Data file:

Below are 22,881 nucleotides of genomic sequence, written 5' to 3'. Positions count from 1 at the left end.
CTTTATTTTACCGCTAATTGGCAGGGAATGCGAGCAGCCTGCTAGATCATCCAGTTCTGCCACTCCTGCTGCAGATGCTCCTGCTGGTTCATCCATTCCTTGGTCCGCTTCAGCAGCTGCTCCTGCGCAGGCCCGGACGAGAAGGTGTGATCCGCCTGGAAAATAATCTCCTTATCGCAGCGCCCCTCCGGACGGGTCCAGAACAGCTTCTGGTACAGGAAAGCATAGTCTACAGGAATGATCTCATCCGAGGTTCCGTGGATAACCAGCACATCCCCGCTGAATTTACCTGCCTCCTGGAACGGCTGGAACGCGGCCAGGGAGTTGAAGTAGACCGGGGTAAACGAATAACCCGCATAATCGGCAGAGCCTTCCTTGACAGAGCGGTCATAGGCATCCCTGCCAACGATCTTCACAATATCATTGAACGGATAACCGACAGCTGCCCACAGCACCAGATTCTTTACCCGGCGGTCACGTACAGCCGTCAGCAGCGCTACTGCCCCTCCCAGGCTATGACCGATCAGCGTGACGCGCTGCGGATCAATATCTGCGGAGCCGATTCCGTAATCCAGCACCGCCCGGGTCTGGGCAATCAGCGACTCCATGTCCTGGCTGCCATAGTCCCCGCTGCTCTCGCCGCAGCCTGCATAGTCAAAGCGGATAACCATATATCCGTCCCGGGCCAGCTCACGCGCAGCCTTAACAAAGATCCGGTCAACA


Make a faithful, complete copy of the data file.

Below are 22,881 nucleotides of genomic sequence, written 5' to 3'. Positions count from 1 at the left end.
CTTTATTTTACCGCTAATTGGCAGGGAATGCGAGCAGCCTGCTAGATCATCCAGTTCTGCCACTCCTGCTGCAGATGCTCCTGCTGGTTCATCCATTCCTTGGTCCGCTTCAGCAGCTGCTCCTGCGCAGGCCCGGACGAGAAGGTGTGATCCGCCTGGAAAATAATCTCCTTATCGCAGCGCCCCTCCGGACGGGTCCAGAACAGCTTCTGGTACAGGAAAGCATAGTCTACAGGAATGATCTCATCCGAGGTTCCGTGGATAACCAGCACATCCCCGCTGAATTTACCTGCCTCCTGGAACGGCTGGAACGCGGCCAGGGAGTTGAAGTAGACCGGGGTAAACGAATAACCCGCATAATCGGCAGAGCCTTCCTTGACAGAGCGGTCATAGGCATCCCTGCCAACGATCTTCACAATATCATTGAACGGATAACCGACAGCTGCCCACAGCACCAGATTCTTTACCCGGCGGTCACGTACAGCCGTCAGCAGCGCTACTGCCCCTCCCAGGCTATGACCGATCAGCGTGACGCGCTGCGGATCAATATCTGCGGAGCCGATTCCGTAATCCAGCACCGCCCGGGTCTGGGCAATCAGCGACTCCATGTCCTGGCTGCCATAGTCCCCGCTGCTCTCGCCGCAGCCTGCATAGTCAAAGCGGATAACCATATATCCGTCCCGGGCCAGCTCACGCGCAGCCTTAACAAAGATCCGGTCAACA